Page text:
Tuesday, June 24, 2008

Part III

I escalated my issue to a duty manager and explained that in my environment those types of changes are very difficult. He kicked it back to development for alternate solutions.

In the background, I managed to secure a test box for a couple hours that I could play with. While researching how to turn numa=off, I ran across this on Redhat's site:
The Red Hat Enterprise Linux 4 Update 1 kernel automatically disables NUMA optimizations (numa=off) by default on systems using the AMD64 dual core processor. This ensures stable operation across multiple systems where each has a different system BIOS implementation for reporting dual core processors.

Hmm, that's fishy. Why would they ask me to turn it off if the default value is off? So I did it anyway.

Same thing, good old ORA-27102: out of memory.

As long as I had the box booted with numa=off, I might as well try _enable_numa_optimization=false, right? No dice, same error.

Last, but not least, I tried their suggestion of setting vm.nr_hugepages=0 in the sysctl.conf. But I found out that's already my value:
sysctl -a | grep vm.nr_huge
vm.nr_hugepages = 0

OK, so now what?

Maybe 11g is an option...

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Monday, June 23, 2008

Something to be aware of, Part II

We've passed the one month anniversary for Something to be aware of ( and still no meaningful results. I've been going back and forth with Oracle Support about switching NUMA off. In a synopsis:

OS: Switch NUMA off and retest.
Me: But that never changed.
OS: Switch NUMA off and retest.
Me: We take kernel changes very seriously. It will take approximately 2 months to re-certify that configuration. Besides, that NUMA didn't change.
OS: Switch NUMA off and retest.
Me: Please direct me to the note that says requires NUMA changes.
OS: Switch NUMA off and retest.
Me: I've already proven works as expected in this configuration, NUMA settings never changed.
OS: Switch NUMA off and retest.

My next step is talking to a Duty manager. I really don't want to do that.

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Thursday, June 19, 2008

Backing up at Home

I'm pretty particular about my backups at work. In fact, we have a setup where if a nightly backup fails, we get a page in the middle of the night so we can address the problem.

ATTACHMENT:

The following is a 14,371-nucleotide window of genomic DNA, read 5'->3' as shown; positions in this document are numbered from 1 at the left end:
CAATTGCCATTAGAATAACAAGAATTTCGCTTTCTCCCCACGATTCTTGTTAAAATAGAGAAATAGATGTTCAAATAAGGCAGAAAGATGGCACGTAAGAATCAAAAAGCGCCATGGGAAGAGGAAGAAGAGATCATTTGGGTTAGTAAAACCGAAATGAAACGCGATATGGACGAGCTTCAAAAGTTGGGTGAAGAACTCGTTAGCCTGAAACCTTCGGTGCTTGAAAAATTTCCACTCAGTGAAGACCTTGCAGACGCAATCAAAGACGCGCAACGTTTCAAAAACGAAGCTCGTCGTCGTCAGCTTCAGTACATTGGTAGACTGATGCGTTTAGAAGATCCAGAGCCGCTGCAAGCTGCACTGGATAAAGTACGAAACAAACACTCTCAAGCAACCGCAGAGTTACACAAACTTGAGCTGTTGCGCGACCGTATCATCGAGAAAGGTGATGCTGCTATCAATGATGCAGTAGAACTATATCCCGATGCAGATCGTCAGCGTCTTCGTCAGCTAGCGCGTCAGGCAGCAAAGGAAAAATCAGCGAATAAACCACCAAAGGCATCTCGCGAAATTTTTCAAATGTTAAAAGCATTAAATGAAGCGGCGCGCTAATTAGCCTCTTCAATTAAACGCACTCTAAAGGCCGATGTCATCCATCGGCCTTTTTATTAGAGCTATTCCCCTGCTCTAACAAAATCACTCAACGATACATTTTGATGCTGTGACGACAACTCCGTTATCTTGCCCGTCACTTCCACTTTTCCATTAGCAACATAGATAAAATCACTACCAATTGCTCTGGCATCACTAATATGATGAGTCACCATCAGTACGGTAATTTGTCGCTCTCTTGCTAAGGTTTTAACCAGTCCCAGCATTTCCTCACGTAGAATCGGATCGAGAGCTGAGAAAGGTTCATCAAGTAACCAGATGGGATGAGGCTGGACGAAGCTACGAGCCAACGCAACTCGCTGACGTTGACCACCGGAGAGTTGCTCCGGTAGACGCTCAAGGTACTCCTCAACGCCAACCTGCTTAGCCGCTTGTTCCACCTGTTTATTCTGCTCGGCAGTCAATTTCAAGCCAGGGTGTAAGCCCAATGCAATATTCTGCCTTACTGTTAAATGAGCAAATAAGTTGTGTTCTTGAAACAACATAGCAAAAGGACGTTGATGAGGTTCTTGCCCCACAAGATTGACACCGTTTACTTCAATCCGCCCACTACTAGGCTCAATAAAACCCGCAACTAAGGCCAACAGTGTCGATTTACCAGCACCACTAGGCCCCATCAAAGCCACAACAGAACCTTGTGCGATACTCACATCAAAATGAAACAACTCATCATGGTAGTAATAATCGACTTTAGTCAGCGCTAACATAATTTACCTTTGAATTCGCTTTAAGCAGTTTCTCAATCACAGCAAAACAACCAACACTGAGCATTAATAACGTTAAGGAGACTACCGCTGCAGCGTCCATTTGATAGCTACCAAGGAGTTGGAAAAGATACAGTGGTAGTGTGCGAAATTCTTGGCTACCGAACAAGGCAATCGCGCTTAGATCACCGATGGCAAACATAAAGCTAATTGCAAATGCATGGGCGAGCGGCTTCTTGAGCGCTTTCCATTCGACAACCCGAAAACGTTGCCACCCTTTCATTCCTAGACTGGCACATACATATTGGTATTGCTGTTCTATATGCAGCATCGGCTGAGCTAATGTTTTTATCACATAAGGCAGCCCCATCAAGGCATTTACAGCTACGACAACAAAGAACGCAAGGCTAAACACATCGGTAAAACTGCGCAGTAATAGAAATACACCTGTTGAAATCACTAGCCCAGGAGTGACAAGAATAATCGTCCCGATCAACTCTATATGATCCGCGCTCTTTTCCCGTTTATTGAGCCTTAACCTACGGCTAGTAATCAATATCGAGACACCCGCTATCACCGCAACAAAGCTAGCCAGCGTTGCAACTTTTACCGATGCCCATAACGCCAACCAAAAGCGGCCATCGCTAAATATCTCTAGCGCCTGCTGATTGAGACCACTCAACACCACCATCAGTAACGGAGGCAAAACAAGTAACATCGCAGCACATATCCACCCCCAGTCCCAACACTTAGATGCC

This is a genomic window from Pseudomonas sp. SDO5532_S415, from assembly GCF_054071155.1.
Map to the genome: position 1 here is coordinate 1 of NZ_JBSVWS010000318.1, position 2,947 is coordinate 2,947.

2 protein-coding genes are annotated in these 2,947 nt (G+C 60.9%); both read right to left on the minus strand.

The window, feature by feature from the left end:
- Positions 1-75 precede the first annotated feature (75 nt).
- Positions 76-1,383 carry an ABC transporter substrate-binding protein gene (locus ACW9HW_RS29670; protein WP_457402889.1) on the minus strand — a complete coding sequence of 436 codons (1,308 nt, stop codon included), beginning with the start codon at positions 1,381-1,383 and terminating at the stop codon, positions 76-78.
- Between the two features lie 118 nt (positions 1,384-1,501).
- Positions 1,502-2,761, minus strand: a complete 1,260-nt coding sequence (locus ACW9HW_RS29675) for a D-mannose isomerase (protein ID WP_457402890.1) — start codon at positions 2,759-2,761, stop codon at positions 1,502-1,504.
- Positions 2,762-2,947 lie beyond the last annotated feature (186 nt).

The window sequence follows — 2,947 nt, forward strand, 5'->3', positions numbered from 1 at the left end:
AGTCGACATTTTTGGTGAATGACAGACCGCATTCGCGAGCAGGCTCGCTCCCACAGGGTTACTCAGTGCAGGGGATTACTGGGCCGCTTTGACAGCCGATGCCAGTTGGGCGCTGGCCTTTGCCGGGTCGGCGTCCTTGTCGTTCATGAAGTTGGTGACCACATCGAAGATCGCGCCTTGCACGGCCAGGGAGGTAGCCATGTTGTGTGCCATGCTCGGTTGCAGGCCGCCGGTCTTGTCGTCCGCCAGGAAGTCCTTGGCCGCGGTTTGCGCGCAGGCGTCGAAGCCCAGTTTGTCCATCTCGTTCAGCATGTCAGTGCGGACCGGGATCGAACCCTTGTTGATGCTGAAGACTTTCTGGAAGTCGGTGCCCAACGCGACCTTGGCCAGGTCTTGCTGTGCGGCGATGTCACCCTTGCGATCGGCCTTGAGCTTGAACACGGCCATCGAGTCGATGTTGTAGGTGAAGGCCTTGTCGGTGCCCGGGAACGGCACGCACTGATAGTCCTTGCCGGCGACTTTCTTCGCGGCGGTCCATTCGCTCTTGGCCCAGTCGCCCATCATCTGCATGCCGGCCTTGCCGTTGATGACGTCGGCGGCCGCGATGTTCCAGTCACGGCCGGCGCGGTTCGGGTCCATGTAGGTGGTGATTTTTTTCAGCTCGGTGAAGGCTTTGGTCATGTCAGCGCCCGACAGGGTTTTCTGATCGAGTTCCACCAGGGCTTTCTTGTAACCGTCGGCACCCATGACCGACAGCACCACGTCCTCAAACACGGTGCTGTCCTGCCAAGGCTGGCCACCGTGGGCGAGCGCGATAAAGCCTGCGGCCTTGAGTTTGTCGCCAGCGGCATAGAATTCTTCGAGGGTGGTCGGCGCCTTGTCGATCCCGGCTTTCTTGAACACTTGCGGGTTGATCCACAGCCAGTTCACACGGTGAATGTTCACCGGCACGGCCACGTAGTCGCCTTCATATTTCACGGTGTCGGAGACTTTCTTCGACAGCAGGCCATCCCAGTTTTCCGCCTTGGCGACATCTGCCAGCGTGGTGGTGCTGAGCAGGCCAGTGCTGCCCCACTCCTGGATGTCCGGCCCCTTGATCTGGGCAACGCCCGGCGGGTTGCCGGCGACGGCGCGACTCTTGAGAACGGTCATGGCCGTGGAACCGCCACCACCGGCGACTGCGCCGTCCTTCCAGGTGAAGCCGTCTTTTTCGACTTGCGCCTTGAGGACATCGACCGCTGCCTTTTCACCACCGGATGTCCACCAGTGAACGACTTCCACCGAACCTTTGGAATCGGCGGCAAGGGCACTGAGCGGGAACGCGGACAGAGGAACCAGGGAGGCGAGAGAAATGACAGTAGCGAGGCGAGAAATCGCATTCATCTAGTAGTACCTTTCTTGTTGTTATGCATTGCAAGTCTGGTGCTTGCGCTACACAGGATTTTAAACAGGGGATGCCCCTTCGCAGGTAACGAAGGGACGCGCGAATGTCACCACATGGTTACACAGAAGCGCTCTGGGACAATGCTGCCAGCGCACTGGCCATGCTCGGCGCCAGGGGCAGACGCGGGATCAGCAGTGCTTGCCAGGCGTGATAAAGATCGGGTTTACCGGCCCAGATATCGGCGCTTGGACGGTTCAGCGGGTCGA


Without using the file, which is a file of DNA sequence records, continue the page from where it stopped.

At home, it's a different story. I've got a Windows 2000 PC that I haul out the CD-R's a couple times a year and backup what I think are the important files. At first it wasn't so bad, a couple CD's and I was done. But pictures from a digital camera tend to eat up space at a pretty decent rate. The last backup I did was 18 CD-R's.

About the same time, I got the opportunity to help someone with their own backup issues. They were getting ready to retire a computer and wanted a way to move about 60G of data from one machine to another. So I investigated some options and found a nice 320G SimpleTech USB drive at Costco. We setup the drive and the ArcSoft TotalMedia Backup in about 20 minutes and completed a test backup in another hour or so.

I was so impressed, that I bought one myself. For $89, I just couldn't go wrong.

So far, my impression is TotalMedia can get the basics done. However, as a backup professional I need the ability to tweak things. I'm still doing a backup every day, but looking at other options. Stay tuned for updates.

Monday, June 16, 2008

Microsoft Vista Oy Vey!

I needed a new laptop for my home. OK, maybe "need" is not the correct word, but you get my picture.

So I did what I always do. I navigated to dell.com and purchased a Inspiron 1525 with a 15" screen, 4G of RAM and Microsoft Windows Vista Home. I went through all the normal setup things and had it on my wireless network in about 15 minutes.

So far, so good. Then I tried to add a network printer [Accept or Deny] that was attached [Accept or Deny] to my W2K desktop. Since W2K doesn't serve the drivers like XP, I had to install the drivers [Accept or Deny] for my printer before I could print. Then I had to tweak my firewall settings [Accept or Deny] so that I could print to my network printer. I used to think that the Apple Commercial was exaggerating, but it's not.

Then, to add insult to injury, I tried to print a document. First I had to activate Microsoft Word, which was simple. I typed in some text and...

Wait a second, where's the "save" button...

And what happened to the "File" menu...

Arg, even "Help" isn't on the menu any more.

I finally figured out that you have to click that stupid looking button at the top before you can "Save", "Print", "Open" or do anything you are used to.

Great way to enhance my productivity. Now it takes me 5 minutes to open and print a document instead of two mouse clicks. Word 2007 is a step backwards.